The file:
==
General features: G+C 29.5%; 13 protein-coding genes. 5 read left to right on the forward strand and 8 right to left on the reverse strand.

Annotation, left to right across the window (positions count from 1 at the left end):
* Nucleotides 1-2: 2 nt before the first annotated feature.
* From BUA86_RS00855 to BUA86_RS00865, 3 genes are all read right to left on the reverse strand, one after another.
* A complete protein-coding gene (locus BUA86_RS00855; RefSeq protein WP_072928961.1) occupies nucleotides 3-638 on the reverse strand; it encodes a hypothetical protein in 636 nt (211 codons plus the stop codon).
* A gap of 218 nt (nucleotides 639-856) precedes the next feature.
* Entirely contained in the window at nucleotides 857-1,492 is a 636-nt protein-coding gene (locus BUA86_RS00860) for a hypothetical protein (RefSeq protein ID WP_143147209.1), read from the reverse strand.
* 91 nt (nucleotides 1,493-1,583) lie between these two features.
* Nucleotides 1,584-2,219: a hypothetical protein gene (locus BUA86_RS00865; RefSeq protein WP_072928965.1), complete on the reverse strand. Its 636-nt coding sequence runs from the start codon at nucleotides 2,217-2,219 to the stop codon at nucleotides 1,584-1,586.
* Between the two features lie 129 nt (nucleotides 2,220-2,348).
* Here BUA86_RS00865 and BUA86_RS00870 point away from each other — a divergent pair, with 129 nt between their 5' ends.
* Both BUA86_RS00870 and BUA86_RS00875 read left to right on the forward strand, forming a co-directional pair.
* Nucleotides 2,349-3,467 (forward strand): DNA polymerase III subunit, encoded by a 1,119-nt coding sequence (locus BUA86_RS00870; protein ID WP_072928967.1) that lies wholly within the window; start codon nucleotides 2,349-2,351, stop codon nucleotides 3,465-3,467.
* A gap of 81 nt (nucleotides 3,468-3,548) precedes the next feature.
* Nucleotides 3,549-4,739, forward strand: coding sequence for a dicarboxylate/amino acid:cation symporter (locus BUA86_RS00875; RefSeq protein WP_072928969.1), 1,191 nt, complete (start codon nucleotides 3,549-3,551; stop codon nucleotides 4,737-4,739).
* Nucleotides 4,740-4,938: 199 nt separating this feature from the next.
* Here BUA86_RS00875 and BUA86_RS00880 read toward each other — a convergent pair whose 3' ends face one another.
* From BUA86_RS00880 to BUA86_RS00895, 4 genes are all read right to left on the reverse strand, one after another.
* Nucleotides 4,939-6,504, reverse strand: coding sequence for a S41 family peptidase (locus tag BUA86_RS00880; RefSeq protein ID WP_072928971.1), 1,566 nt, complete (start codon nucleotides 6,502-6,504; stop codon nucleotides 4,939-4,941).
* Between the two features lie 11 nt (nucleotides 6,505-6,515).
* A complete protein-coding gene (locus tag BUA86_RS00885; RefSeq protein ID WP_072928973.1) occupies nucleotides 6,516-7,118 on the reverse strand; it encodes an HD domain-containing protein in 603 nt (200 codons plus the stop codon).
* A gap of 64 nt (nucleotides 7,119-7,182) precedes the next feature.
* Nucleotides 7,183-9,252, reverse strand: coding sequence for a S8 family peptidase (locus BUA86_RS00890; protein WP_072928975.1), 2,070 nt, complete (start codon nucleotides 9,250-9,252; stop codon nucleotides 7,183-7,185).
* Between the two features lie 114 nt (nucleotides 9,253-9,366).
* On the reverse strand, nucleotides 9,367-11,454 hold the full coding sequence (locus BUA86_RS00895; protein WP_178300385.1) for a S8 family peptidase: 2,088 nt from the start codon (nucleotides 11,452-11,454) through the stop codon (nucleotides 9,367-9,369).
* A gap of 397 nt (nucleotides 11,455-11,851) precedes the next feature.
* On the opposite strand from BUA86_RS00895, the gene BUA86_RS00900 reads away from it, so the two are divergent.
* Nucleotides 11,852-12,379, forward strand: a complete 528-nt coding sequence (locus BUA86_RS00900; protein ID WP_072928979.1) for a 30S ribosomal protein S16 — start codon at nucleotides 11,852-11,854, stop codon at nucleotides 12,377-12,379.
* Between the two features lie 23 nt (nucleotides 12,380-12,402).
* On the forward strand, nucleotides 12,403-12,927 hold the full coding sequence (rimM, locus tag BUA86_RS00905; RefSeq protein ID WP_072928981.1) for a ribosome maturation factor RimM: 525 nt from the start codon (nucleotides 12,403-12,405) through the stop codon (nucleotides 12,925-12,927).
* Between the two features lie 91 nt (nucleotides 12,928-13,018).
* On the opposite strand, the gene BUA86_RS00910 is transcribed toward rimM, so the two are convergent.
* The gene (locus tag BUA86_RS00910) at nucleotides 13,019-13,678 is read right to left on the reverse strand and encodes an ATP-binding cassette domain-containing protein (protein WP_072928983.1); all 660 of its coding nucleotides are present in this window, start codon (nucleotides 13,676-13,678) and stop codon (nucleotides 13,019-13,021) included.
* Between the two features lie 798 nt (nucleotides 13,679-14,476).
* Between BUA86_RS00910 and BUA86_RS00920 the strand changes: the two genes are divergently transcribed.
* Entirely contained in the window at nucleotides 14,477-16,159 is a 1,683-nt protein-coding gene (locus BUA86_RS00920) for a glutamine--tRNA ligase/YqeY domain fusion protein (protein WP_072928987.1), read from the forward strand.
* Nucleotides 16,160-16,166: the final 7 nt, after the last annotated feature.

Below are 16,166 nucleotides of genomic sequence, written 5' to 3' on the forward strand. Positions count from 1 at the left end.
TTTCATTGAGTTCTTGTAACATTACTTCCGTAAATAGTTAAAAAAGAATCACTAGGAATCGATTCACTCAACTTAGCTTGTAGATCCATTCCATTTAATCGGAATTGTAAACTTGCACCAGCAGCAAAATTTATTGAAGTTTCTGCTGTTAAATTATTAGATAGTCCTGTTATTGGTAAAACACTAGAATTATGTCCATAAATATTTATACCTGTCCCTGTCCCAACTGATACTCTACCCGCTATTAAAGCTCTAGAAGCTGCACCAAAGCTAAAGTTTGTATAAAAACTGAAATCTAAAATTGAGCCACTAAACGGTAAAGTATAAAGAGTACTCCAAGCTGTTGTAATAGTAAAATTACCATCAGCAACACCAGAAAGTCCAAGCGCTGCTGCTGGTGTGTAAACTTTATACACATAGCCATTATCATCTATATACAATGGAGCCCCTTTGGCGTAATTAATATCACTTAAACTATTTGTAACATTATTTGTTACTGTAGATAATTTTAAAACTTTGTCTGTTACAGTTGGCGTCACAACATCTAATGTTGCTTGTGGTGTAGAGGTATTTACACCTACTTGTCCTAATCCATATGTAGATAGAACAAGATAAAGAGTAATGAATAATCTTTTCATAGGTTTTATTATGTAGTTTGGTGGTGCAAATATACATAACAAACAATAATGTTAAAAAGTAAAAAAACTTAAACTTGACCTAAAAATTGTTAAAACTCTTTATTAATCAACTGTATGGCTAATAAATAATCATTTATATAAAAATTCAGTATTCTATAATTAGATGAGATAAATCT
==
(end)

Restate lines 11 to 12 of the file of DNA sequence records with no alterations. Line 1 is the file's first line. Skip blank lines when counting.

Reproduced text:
* Here BUA86_RS00865 and BUA86_RS00870 point away from each other — a divergent pair, with 129 nt between their 5' ends.
* Both BUA86_RS00870 and BUA86_RS00875 read left to right on the forward strand, forming a co-directional pair.